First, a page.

Indigenous-focused accelerator program Barayamal has announced partnership with Fishburners that will see four Aboriginal and Torres Strait Islander entrepreneurs selected to take participate in its new three month ‘Budding Entrepreneurs Program’.
Designed to nurture innovative ideas, the program will give each participant access to Barayamal’s Entrepreneurship Development Program, where they will be mentored by the Barayamal network and take part in workshops, with the organisation promising “culturally appropriate support”.
Participants will be able to choose between residing at Fishburners’ Brisbane or Sydney locations, with the latter to be situated in the new $35 million startup hub currently being developed with funding from the NSW Government.
As Fishburners residents, the program’s startups will be able to tap into the space’s resources, allowing them an opportunity to participate in events, weekly workshops, and additional mentorship.
Residency in the space will be free for each participant, as well as access to legal, accounting, marketing, design and PR advice in a move to bolster each startup’s opportunities.
The Budding Entrepreneurs Program extends upon Baraymal’s existing initiatives, including a pre-accelerator program targeting Indigenous founders which ran towards the end of last year.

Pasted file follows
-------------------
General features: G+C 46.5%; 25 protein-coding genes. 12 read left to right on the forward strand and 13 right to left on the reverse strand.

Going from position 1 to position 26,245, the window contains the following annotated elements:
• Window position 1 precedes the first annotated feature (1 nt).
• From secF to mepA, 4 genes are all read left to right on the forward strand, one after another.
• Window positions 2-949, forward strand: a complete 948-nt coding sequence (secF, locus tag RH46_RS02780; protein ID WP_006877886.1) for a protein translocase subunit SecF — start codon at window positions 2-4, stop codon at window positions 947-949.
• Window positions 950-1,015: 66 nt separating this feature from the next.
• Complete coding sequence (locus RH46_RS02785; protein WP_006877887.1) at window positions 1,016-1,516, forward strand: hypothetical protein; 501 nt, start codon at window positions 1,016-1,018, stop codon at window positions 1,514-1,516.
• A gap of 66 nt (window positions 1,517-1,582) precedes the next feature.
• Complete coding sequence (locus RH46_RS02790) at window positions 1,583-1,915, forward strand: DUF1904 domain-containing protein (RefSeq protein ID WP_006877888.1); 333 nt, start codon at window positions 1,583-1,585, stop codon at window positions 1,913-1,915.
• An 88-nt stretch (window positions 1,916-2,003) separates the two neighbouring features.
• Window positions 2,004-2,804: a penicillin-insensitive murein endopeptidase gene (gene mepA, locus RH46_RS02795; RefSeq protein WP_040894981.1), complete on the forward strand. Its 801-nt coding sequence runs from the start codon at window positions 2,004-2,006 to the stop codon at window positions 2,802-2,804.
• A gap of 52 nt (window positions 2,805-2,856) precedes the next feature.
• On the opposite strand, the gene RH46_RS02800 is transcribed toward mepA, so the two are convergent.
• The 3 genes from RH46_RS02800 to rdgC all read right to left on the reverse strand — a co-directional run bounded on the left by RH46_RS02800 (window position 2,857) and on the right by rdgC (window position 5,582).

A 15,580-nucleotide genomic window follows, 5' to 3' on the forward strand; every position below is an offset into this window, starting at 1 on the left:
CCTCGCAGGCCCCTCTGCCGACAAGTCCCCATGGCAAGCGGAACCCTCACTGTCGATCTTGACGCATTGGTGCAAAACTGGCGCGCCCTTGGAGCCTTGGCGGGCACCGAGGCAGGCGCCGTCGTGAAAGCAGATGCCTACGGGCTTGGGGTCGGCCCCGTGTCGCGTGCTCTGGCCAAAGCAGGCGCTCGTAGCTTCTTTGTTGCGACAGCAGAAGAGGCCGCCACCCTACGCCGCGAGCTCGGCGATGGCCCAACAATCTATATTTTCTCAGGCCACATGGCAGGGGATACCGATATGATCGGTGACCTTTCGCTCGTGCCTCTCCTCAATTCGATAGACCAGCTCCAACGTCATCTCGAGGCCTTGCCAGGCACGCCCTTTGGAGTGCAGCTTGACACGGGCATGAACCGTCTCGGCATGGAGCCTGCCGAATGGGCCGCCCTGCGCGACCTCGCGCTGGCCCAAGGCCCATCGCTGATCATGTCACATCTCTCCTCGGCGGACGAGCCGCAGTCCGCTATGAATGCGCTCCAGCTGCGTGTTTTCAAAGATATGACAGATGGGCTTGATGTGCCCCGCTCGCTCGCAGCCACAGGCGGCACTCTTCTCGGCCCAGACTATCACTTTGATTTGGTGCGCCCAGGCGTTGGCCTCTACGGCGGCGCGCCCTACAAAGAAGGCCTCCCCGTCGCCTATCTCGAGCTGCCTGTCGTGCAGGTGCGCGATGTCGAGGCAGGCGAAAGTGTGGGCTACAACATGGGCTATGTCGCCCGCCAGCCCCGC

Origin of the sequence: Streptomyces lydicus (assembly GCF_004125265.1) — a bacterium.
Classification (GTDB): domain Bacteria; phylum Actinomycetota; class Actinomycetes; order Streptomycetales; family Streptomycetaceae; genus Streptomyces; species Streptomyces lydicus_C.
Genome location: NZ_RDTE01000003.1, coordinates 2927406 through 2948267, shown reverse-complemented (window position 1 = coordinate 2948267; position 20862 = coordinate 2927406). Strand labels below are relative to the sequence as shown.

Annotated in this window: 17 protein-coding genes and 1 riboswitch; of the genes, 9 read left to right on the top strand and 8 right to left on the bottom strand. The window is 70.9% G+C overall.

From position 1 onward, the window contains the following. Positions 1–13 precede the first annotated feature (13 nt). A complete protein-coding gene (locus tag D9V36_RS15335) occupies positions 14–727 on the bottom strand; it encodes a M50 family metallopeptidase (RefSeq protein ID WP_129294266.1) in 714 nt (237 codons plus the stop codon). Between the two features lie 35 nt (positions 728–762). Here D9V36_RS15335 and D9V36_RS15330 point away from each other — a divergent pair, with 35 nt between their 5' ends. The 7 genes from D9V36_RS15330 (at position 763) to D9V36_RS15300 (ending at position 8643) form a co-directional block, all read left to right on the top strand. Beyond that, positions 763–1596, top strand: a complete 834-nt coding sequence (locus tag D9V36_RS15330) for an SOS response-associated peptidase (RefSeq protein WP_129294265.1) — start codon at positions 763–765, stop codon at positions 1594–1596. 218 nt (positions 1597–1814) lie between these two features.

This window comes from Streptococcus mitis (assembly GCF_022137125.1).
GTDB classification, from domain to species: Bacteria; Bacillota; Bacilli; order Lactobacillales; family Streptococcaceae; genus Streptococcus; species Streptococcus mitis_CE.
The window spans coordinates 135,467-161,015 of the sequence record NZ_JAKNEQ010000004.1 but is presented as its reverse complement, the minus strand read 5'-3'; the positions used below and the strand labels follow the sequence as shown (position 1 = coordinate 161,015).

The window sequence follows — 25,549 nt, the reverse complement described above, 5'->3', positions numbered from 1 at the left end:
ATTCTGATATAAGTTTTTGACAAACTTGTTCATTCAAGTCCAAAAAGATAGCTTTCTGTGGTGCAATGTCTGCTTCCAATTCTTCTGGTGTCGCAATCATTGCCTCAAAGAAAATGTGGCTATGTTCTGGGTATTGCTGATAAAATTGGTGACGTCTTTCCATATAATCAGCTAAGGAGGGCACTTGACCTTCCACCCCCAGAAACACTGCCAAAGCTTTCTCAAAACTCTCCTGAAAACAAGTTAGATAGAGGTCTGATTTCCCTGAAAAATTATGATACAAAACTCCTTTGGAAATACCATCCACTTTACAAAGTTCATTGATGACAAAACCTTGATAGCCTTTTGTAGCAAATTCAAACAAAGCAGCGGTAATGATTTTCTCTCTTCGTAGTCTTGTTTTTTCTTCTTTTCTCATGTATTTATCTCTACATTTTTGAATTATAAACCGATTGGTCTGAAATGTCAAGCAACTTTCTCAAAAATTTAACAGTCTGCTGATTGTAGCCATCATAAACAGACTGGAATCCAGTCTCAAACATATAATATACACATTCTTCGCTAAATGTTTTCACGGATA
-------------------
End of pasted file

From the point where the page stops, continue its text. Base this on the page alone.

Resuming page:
Australia’s first Indigenous-focused startup accelerator, the program was founded by Dean Foley, who incepted the idea after launching the first Indigenous Startup Weekend early last year.
Supported by Slingshot, the pre-accelerator program saw five tech-based Indigenous startups participate, including Yulngu App, a platform allowing Aboriginal and Torres Strait Islander artists to upload and sell their art direct to customers.
Despite the support, Foley said his budget for the program was “zero”, as the program didn’t have any funding.
“My marketing was just to go out to the people I know, the people who attended Startup Weekend, and asking if they wanted to participate,” Foley said at the time.
“We’re just working very lean; it’s all about getting these Indigenous startups up and running and getting them to close the gap by increasing employment and economic development in their communities.”
According to the latest government employment study, Indigenous employment in Australia sits at 48 percent; Baraymal believes that Indigenous businesses present a high-growth and employment solution.
To apply for the program, entrepreneurs must supply proof of Aboriginal or Torres Strait Islander heritage and have a startup less than two years old. The idea or model for the startup must also have a positive impact on the Indigenous community.
Foley, in collaboration with Fishburners and Terri Waller, managing director of SevGen Indigenous Corporation, will form a panel that interviews each startup shortlisted for the program.
You can find more about the program here.
Image Source: Barayamal.